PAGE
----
The rest of your money gets divided into two additional accounts. One is the spending account. This is your transactional account and is used for groceries, eating out, entertainment, clothing, laundry, gas, minor car repairs and other discretionary spending. How much goes in this account will be determined in part by what you learned from tracking your spending and partly by what is left over after funding the other two accounts. This is the only account that should have a debit card associated with it.
The third account is your “occasional big ticket expense” account. Money you put here is saved for big once-in-a while expenses such as vacations, home repairs, medical bills or major car repairs. Think carefully about how much money you will need to fund this account. Because the nature of these expenses can be unpredictable, you will want to contribute a little extra at first to build up a financial cushion, then you can cut back. When it is time to spend this money, transfer the funds to the spending account.
Live within your means
Now for the hard part: discipline.
All purchases under this system should be made by debit card, check, or direct payment from the appropriate account. Stop using credit cards altogether. Make sure your debit cards are set up to reject a transaction if there is not enough money in the account to cover the purchase. When the money runs out, you wait for the next cash infusion before doing more discretionary spending. If you haven’t accumulated enough in the big-ticket account to take the vacation you’ve been dreaming about, then choose a less expensive destination.
This system helps put you back in touch with your money. After the first time your debit card is rejected, you will learn to check the bank balance before you buy groceries. If funds are running low, you will learn to bypass those steaks and pick up hamburger. If you know eating out means no money for gas in the car next week, maybe you will decide to put together a gourmet feast at home instead. If you know that buying a new car with a $350 payment means there will be $350 less in your discretionary budget every month, maybe you’ll decide that the old clunker has a few more months left in it.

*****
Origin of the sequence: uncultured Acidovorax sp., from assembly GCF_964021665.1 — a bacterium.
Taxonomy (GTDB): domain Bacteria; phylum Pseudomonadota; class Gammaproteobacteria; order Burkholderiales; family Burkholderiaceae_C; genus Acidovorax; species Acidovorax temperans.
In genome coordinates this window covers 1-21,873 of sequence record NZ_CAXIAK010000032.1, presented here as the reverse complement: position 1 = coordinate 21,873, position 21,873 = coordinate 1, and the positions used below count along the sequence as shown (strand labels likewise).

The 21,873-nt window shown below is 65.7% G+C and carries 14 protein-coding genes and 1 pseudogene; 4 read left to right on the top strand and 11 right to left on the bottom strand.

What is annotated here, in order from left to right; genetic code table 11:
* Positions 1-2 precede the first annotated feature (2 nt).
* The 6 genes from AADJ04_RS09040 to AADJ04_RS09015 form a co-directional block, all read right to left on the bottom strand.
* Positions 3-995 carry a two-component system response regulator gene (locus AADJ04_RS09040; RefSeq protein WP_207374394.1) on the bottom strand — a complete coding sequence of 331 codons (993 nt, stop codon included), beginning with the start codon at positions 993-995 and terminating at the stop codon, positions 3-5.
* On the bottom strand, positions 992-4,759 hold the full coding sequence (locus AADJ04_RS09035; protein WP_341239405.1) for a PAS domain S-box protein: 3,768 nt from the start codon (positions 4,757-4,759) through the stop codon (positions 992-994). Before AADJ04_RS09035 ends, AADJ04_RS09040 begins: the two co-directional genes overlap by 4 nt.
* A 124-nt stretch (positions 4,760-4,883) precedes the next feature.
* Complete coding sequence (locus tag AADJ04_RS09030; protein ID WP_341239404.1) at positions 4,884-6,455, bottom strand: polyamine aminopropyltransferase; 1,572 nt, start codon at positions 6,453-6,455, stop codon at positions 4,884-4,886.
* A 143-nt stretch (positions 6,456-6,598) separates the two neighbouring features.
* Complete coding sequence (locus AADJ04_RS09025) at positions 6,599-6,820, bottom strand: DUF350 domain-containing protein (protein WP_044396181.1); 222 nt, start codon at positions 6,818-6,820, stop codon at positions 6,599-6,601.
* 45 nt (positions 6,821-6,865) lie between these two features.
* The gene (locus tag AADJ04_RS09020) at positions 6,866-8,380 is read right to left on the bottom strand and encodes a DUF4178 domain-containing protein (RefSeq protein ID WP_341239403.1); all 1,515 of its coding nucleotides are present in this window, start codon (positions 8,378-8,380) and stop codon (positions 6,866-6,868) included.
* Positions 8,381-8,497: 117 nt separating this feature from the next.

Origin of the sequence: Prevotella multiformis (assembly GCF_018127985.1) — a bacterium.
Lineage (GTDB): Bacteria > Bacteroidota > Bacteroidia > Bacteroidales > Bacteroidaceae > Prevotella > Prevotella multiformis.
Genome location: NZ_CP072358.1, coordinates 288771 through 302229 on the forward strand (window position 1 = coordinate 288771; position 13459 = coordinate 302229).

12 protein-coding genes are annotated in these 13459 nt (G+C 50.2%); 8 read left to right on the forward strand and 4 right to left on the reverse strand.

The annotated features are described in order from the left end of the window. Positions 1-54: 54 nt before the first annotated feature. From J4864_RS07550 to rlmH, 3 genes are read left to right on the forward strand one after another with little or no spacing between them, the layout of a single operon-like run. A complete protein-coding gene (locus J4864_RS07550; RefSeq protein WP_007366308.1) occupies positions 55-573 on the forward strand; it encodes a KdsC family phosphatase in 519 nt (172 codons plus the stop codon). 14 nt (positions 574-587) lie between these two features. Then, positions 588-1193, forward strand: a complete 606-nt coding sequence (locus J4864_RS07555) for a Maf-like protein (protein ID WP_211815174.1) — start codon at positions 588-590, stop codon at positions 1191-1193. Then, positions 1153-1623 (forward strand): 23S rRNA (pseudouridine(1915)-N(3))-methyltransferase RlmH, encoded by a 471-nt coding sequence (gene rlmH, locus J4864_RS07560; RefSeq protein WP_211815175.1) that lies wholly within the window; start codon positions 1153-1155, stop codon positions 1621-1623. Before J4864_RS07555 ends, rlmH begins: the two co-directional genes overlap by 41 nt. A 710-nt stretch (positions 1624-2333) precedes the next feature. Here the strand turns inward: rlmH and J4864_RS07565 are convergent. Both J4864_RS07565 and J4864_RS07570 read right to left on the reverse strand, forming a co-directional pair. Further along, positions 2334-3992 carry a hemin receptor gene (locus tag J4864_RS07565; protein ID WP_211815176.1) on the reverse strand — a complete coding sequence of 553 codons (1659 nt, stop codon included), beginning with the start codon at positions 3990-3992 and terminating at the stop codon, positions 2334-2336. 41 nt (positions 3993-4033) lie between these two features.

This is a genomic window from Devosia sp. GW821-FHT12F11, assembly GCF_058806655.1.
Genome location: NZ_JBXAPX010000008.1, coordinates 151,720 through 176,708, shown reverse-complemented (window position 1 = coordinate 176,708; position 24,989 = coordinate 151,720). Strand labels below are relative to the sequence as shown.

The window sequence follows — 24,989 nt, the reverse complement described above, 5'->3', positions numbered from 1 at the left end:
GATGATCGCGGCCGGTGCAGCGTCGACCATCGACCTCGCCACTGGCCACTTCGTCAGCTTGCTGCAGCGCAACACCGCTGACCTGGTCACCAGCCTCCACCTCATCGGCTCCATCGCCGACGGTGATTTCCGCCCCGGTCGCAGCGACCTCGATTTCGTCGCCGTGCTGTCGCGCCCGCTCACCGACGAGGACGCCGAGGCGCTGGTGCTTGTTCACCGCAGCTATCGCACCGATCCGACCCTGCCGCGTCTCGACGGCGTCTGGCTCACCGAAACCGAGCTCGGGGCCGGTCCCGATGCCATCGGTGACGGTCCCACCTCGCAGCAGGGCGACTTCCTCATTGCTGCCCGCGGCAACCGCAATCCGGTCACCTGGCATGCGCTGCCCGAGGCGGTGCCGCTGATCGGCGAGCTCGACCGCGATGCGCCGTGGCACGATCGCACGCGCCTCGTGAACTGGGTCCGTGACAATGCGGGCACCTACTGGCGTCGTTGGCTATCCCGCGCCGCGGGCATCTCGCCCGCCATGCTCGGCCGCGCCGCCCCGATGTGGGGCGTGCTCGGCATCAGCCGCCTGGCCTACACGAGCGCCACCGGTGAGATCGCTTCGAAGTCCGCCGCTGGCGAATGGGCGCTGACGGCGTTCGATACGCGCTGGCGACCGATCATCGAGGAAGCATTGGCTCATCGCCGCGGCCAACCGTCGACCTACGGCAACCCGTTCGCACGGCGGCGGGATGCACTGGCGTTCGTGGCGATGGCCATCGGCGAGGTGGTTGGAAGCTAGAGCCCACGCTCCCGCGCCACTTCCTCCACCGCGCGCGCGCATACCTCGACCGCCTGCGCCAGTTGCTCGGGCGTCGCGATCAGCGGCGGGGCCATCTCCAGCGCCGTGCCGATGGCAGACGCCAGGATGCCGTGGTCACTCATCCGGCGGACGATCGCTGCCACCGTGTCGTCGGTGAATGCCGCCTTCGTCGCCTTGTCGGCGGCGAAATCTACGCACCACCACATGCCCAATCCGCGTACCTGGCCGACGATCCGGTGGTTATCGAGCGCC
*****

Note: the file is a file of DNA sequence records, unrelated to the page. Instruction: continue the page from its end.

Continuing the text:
Change your thinking
Perhaps the single most important thing you can do to keep your budget on track is to develop and nurture a healthier attitude toward money. Feelings of deprivation often drive people to buy things they do not need. Change your thinking. When you choose not to buy something, you are not denying yourself — you are simply choosing a different purpose for your money.
I don’t drive a 10-year-old car with 150,000 miles on it because I like old cars with scratched paint. In fact, I admire my neighbor’s new convertible sports car — and I know I could buy one for myself if I chose. Instead, I decide that I would rather help my son pay for college and build up my retirement account. That is my choice, those are my priorities. I don’t feel deprived. Rather, I find comfort in the knowledge that I am in control of my money and am spending it in a way that is consistent with my values, goals and priorities.
Image via iStock.